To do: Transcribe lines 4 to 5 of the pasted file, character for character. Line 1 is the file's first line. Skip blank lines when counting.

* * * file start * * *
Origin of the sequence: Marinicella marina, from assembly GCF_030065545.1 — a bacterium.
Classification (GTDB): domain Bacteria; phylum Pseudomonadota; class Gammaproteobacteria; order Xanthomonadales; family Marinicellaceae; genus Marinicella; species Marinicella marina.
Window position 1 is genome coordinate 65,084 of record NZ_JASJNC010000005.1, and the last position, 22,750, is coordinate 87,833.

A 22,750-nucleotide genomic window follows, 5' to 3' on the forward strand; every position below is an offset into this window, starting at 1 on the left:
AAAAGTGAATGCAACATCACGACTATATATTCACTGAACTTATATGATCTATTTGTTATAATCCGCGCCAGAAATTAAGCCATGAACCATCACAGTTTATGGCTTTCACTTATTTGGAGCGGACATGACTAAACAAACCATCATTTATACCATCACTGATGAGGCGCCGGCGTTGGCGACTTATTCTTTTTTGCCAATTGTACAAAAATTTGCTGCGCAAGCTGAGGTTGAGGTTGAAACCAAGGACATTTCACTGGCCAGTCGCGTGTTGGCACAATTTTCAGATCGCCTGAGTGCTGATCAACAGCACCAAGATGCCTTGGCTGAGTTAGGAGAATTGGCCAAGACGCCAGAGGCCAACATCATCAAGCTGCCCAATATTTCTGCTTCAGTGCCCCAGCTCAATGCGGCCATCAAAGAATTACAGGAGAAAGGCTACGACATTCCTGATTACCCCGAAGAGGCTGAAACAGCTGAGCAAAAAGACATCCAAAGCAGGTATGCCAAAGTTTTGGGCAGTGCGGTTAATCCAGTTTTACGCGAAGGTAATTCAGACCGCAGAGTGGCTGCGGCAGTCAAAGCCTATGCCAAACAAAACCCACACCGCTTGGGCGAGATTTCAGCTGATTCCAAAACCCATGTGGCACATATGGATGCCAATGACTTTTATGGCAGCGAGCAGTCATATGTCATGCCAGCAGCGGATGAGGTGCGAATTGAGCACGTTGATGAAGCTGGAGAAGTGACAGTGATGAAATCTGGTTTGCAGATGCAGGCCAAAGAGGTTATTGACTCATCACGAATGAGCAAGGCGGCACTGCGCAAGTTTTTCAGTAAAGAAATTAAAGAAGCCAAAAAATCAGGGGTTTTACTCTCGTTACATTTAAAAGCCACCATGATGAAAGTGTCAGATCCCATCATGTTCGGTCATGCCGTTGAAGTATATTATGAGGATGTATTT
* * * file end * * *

A 22,750-nucleotide genomic window follows, 5' to 3' on the forward strand; every position below is an offset into this window, starting at 1 on the left:
AAAAGTGAATGCAACATCACGACTATATATTCACTGAACTTATATGATCTATTTGTTATAATCCGCGCCAGAAATTAAGCCATGAACCATCACAGTTTATGGCTTTCACTTATTTGGAGCGGACATGACTAAACAAACCATCATTTATACCATCACTGATGAGGCGCCGGCGTTGGCGACTTATTCTTTTTTGCCAATTGTACAAAAATTTGCTGCGCAAGCTGAGGTTGAGGTTGAAACCAAGGACATTTCACTGGCCAGTCGCGTGTTGGCACAATTTTCAGATCGCCTGAGTGCTGATCAACAGCACCAAGATGCCTTGGCTGAGTTAGGAGAATTGGCCAAGACGCCAGAGGCCAACATCATCAAGCTGCCCAATATTTCTGCTTCAGTGCCCCAGCTCAATGCGGCCATCAAAGAATTACAGGAGAAAGGCTACGACATTCCTGATTACCCCGAAGAGGCTGAAACAGCTGAGCAAAAAGACATCCAAAGCAGGTATGCCAAAGTTTTGGGCAGTGCGGTTAATCCAGTTTTACGCGAAGGTAATTCAGACCGCAGAGTGGCTGCGGCAGTCAAAGCCTATGCCAAACAAAACCCACACCGCTTGGGCGAGATTTCAGCTGATTCCAAAACCCATGTGGCACATATGGATGCCAATGACTTTTATGGCAGCGAGCAGTCATATGTCATGCCAGCAGCGGATGAGGTGCGAATTGAGCACGTTGATGAAGCTGGAGAAGTGACAGTGATGAAATCTGGTTTGCAGATGCAGGCCAAAGAGGTTATTGACTCATCACGAATGAGCAAGGCGGCACTGCGCAAGTTTTTCAGTAAAGAAATTAAAGAAGCCAAAAAATCAGGGGTTTTACTCTCGTTACATTTAAAAGCCACCATGATGAAAGTGTCAGATCCCATCATGTTCGGTCATGCCGTTGAAGTATATTATGAGGATGTATTT